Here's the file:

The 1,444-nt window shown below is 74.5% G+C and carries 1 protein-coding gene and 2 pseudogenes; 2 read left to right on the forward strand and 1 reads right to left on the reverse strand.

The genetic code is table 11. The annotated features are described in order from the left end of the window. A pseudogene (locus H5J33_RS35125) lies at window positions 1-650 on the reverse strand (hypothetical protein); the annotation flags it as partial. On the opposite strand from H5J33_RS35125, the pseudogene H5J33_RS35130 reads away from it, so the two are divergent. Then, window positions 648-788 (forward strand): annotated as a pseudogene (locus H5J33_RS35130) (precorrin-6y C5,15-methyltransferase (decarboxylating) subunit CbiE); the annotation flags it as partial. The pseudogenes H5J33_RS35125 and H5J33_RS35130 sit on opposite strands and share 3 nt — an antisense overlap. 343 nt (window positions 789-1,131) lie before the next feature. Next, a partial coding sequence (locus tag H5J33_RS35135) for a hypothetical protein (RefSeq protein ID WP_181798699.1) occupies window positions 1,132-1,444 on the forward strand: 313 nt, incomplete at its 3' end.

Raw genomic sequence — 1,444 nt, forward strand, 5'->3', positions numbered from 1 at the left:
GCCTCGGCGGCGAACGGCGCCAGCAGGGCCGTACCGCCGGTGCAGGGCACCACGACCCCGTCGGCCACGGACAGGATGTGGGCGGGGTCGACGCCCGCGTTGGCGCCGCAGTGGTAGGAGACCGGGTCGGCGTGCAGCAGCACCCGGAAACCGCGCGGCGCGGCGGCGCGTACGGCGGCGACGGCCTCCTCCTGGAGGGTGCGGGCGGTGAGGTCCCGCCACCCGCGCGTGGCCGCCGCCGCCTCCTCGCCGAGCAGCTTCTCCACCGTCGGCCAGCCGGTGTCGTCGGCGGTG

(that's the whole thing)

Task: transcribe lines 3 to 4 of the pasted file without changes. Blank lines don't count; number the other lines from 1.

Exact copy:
Raw genomic sequence — 1,444 nt, forward strand, 5'->3', positions numbered from 1 at the left:
GCCTCGGCGGCGAACGGCGCCAGCAGGGCCGTACCGCCGGTGCAGGGCACCACGACCCCGTCGGCCACGGACAGGATGTGGGCGGGGTCGACGCCCGCGTTGGCGCCGCAGTGGTAGGAGACCGGGTCGGCGTGCAGCAGCACCCGGAAACCGCGCGGCGCGGCGGCGCGTACGGCGGCGACGGCCTCCTCCTGGAGGGTGCGGGCGGTGAGGTCCCGCCACCCGCGCGTGGCCGCCGCCGCCTCCTCGCCGAGCAGCTTCTCCACCGTCGGCCAGCCGGTGTCGTCGGCGGTG